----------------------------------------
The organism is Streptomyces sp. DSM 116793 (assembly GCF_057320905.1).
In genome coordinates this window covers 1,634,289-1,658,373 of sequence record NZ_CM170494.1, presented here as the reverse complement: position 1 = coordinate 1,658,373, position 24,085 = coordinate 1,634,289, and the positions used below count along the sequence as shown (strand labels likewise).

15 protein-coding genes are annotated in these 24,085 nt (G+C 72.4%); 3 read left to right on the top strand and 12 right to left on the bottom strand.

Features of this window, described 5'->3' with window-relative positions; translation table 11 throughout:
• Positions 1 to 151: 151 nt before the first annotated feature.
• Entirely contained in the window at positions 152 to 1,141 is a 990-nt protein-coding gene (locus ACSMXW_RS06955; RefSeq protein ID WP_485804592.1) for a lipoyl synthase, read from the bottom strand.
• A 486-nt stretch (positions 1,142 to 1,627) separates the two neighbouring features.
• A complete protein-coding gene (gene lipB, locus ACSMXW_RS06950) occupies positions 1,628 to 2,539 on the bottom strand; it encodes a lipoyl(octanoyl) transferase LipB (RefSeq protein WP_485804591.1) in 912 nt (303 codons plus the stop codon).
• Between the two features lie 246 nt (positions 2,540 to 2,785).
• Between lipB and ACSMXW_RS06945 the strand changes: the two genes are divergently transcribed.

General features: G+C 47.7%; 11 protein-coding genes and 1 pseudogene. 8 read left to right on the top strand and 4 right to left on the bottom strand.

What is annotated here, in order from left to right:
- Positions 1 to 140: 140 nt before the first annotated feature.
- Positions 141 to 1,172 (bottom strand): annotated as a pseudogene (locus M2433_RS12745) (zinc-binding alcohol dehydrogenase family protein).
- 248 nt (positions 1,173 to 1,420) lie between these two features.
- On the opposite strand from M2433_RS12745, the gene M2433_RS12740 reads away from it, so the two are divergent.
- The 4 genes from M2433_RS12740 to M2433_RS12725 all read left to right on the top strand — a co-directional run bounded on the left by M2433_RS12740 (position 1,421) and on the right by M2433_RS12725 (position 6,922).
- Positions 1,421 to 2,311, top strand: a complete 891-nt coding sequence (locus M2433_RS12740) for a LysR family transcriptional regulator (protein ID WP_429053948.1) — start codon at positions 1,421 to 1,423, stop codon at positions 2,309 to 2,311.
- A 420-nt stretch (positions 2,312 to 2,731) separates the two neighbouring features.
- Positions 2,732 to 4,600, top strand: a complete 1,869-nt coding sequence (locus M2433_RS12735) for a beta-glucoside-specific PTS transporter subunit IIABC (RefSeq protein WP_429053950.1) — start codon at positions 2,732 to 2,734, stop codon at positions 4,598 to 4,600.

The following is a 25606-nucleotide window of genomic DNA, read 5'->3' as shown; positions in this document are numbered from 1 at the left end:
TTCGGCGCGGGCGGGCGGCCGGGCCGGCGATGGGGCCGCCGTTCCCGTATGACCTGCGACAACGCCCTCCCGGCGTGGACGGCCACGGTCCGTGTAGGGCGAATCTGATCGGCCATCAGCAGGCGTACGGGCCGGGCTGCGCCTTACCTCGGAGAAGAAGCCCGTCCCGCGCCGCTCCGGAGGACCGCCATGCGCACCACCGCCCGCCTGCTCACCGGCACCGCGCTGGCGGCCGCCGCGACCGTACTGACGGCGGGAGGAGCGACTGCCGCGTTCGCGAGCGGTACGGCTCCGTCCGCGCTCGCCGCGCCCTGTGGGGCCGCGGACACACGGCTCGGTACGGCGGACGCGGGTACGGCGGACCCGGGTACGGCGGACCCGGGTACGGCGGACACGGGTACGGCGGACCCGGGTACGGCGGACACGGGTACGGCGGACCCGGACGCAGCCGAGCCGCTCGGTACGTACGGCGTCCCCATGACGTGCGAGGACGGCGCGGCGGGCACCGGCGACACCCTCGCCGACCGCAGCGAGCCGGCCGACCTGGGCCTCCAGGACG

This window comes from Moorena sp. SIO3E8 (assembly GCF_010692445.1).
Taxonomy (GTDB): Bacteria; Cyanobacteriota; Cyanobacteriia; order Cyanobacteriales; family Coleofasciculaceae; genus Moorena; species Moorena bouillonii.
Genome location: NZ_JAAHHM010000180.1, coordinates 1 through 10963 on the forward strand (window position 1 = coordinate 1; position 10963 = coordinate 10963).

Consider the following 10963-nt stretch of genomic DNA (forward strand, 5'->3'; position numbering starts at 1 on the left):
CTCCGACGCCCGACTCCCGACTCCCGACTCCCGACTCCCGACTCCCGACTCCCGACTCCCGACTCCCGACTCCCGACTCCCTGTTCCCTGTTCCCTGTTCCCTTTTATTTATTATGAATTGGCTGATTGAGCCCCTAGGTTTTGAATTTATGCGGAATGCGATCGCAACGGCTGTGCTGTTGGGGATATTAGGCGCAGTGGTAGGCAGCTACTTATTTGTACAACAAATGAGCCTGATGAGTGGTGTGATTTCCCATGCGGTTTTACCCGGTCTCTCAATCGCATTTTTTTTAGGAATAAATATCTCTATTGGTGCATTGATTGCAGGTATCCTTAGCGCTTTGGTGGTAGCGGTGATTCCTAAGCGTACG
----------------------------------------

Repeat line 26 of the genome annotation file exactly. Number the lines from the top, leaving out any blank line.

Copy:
Consider the following 10963-nt stretch of genomic DNA (forward strand, 5'->3'; position numbering starts at 1 on the left):